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Richmond Barracks

Richmond Barracks was a British Army barracks in Inchicore, Dublin, Ireland. It is now a museum.[2]

Richmond Barracks
Bulfin Road, Inchicore, Dublin
Richmond Barracks, Dublin.jpg
Richmond Barracks
Richmond Barracks is located in Ireland
Richmond Barracks
Richmond Barracks
Location within Ireland
Coordinates 53°20′19″N 6°18′58″W / 53.338537°N 6.316177°W / 53.338537; -6.316177Coordinates: 53°20′19″N 6°18′58″W / 53.338537°N 6.316177°W / 53.338537; -6.316177
Type Barracks
Site information
Operator United Kingdom British Army (1814–1922)
Republic of Ireland National Army (1922)
Site history
Built 1810
Built for War Office
In use 1814–1922
Garrison information
Garrison Argyll and Sutherland Highlanders
Queen's Own Royal West Kent Regiment
13th (1st Somersetshire) (Prince Albert's Light Infantry) Regiment of Foot
Royal Irish Regiment
Richmond Barracks Exhibition Centre
Dún Richmond
Richmond Barracks museum logo.jpg
Richmond Barracks (Dublin).jpg
Former name Keogh Barracks
Established 1 May 2016 (2016-05-01)
Type Military Museum, Local museum
Architect Blackwood Associates with Margaret Quinlan Architects
Public transit access Drimnagh (Luas Red Line)
St Michaels Church bus stop (Dublin Bus routes 13, 40, 68)
Nearest parking on site
Website richmondbarracks.ie

Contents

HistoryEdit

The barracks, which were named after Charles Lennox, 4th Duke of Richmond, were completed in 1810 and first occupied by the British Army in 1814.[3]

Many Irishmen were stationed there before going overseas to fight in the First World War.[3] During the First World War the barracks also served as the 2nd cavalry depot[4] providing accommodation for the 4th Queen's Own Hussars, the 8th King's Royal Irish Hussars, the 11th Hussars and the 13th Hussars.[5]

Deputy Michael Conaghan of the Inchicore Kilmainham Heritage Group has said, "The remaining buildings of Richmond Barracks here have very specific connections to the Easter Rising and its immediate aftermath. After the surrender, it was designated by the British as the holding centre for over 3,000 suspected rebels, until they were released or sent to prison camps in England, Wales and Northern Ireland... The signatories of the Proclamation (with the exception of James Connolly) and other leaders were also interned, court-martialed and sentenced to death in the barracks before they were sent to Kilmainham Gaol for execution."[3] The Prime Minister H. H. Asquith visited on 12 May 1916, after which no further executions of prisoners took place.[6]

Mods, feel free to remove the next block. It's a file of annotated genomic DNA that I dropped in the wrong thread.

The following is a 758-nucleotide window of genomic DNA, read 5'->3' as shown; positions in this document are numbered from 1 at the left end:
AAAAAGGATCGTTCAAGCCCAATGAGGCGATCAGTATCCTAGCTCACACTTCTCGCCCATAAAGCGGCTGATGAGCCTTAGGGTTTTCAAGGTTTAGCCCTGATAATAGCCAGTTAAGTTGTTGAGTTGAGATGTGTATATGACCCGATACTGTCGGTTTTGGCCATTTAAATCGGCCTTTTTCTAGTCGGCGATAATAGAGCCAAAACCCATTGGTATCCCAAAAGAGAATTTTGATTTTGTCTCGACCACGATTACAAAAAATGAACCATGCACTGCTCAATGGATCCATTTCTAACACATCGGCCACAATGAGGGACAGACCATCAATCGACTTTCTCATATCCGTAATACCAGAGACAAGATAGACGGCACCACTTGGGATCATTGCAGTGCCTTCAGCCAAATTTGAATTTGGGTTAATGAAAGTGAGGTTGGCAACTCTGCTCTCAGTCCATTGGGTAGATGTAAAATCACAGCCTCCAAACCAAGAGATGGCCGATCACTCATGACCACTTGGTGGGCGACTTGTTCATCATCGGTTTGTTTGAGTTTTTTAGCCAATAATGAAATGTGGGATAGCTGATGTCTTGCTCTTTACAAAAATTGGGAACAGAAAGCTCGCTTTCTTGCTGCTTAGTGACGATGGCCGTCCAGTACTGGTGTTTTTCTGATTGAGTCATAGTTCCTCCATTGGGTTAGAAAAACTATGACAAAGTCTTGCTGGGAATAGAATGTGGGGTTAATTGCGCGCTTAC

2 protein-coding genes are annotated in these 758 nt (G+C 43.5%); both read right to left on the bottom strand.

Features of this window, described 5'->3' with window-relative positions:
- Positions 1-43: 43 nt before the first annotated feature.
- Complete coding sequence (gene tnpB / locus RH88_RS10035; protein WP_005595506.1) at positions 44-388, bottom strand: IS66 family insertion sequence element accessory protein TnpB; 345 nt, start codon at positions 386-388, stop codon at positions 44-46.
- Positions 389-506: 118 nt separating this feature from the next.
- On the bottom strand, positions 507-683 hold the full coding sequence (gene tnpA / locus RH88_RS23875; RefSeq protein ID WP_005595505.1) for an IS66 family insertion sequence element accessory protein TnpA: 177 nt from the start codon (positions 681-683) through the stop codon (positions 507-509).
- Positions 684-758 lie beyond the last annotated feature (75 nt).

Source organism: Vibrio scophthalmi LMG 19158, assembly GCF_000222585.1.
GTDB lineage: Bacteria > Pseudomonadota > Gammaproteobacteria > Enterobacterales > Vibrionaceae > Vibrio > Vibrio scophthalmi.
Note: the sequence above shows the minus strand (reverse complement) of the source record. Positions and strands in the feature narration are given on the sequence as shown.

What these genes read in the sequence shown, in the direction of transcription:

After the Irish Free State was founded in 1922, the Barracks was occupied by the Irish Army, and briefly named Keogh Barracks, after Commander Tom Keogh who fought in the war of independence. The Irish government closed Keogh Barracks down in 1922.[3]

The building came into possession of the Dublin Corporation and was used to house Dublin families who were on the housing list; they built Keogh Square, which was demolished in 1970, and this was replaced by St. Michaels Estate there.[3] At the same time as the transfer of the barracks to the corporation, Christian Brothers purchased three of the buildings and turned two of them into class rooms and called it "St Michaels Christian Brothers School", a national school opening in 1929. President Mary Robinson visited the school in October 1996.[7] It closed down in 2006.[8]

MuseumEdit

In May 2016, as part of the centenary celebrations of the Easter Rising, Richmond Barracks reopened as a museum, incorporating nearby Goldenbridge Cemetery.[2]

ReferencesEdit

  1. ^ "Richmond Barracks Officially Opens - Department of Arts, Heritage and the Gaeltacht". 
  2. ^ a b "100 years on, Richmond Barracks becomes permanent reminder of Rising". 
  3. ^ a b c d e "Tanaiste hears history of Richmond Barracks". Dublin People. 24 June 2013. Retrieved 20 November 2014. 
  4. ^ Drinkall, Margaret (2014). Rotherham in the Great War. Pen & Sword. ISBN 978-1783831494. 
  5. ^ "The locations of the Cavalry depots". The Long, Long Trail. Retrieved 6 December 2014. 
  6. ^ "Asquith: A Prime Minister at War". History Today. Retrieved 20 November 2014. 
  7. ^ "History of Our School". Retrieved 20 November 2014. 
  8. ^ "Christian Brothers to close Inchicore school". Irish Times. 25 April 2006. Retrieved 21 July 2016. 

External linksEdit